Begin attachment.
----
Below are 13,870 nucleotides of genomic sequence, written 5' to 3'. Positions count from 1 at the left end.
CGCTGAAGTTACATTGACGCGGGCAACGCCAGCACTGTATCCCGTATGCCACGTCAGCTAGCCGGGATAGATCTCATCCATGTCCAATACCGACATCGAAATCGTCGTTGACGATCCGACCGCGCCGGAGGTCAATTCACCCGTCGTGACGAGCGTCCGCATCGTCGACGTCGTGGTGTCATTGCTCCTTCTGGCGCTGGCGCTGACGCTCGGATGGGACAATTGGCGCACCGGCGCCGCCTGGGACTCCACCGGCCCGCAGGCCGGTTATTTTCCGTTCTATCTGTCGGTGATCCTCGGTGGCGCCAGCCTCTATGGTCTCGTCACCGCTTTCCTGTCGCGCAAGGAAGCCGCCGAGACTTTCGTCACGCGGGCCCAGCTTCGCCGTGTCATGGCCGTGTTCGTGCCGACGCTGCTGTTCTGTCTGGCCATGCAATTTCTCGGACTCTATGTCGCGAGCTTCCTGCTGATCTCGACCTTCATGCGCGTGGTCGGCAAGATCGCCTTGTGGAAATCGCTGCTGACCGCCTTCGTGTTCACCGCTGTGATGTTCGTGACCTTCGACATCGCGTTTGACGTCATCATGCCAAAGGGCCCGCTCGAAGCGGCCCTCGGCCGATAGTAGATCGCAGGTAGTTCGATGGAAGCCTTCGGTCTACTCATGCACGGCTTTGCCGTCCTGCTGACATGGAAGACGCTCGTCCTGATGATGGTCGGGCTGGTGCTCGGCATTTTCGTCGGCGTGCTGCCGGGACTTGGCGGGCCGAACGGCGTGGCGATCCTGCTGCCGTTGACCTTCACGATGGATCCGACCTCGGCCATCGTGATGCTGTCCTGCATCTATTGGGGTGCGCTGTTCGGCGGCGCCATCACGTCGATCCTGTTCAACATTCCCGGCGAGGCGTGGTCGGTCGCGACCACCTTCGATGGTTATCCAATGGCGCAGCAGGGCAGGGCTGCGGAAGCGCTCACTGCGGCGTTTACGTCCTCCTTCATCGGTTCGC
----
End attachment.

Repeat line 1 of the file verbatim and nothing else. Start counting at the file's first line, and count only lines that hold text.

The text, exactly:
Below are 13,870 nucleotides of genomic sequence, written 5' to 3'. Positions count from 1 at the left end.